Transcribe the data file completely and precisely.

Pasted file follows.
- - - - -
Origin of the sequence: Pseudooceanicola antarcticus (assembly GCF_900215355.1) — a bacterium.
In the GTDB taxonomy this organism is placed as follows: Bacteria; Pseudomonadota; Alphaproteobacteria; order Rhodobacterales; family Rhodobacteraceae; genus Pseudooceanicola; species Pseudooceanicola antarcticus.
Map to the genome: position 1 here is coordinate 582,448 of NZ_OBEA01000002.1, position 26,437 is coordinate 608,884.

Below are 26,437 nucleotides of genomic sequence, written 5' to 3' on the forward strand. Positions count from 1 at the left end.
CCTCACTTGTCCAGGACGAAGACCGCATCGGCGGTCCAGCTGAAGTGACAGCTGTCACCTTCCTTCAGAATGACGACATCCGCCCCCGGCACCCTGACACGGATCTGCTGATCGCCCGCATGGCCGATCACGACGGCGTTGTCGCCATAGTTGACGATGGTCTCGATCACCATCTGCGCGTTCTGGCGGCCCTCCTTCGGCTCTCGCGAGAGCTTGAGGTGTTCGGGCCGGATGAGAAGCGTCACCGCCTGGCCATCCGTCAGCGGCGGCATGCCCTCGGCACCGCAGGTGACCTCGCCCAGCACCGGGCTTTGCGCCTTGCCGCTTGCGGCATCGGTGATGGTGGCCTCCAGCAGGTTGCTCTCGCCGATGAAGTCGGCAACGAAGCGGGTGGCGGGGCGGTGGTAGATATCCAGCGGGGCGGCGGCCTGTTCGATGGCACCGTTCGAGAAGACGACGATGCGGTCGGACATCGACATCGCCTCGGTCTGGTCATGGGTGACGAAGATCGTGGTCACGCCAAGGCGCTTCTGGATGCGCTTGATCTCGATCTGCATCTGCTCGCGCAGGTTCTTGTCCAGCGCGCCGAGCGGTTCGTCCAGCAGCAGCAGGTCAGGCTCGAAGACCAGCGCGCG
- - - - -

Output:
Origin of the sequence: Pseudooceanicola antarcticus (assembly GCF_900215355.1) — a bacterium.
In the GTDB taxonomy this organism is placed as follows: Bacteria; Pseudomonadota; Alphaproteobacteria; order Rhodobacterales; family Rhodobacteraceae; genus Pseudooceanicola; species Pseudooceanicola antarcticus.
Map to the genome: position 1 here is coordinate 582,448 of NZ_OBEA01000002.1, position 26,437 is coordinate 608,884.

Below are 26,437 nucleotides of genomic sequence, written 5' to 3' on the forward strand. Positions count from 1 at the left end.
CCTCACTTGTCCAGGACGAAGACCGCATCGGCGGTCCAGCTGAAGTGACAGCTGTCACCTTCCTTCAGAATGACGACATCCGCCCCCGGCACCCTGACACGGATCTGCTGATCGCCCGCATGGCCGATCACGACGGCGTTGTCGCCATAGTTGACGATGGTCTCGATCACCATCTGCGCGTTCTGGCGGCCCTCCTTCGGCTCTCGCGAGAGCTTGAGGTGTTCGGGCCGGATGAGAAGCGTCACCGCCTGGCCATCCGTCAGCGGCGGCATGCCCTCGGCACCGCAGGTGACCTCGCCCAGCACCGGGCTTTGCGCCTTGCCGCTTGCGGCATCGGTGATGGTGGCCTCCAGCAGGTTGCTCTCGCCGATGAAGTCGGCAACGAAGCGGGTGGCGGGGCGGTGGTAGATATCCAGCGGGGCGGCGGCCTGTTCGATGGCACCGTTCGAGAAGACGACGATGCGGTCGGACATCGACATCGCCTCGGTCTGGTCATGGGTGACGAAGATCGTGGTCACGCCAAGGCGCTTCTGGATGCGCTTGATCTCGATCTGCATCTGCTCGCGCAGGTTCTTGTCCAGCGCGCCGAGCGGTTCGTCCAGCAGCAGCAGGTCAGGCTCGAAGACCAGCGCGCG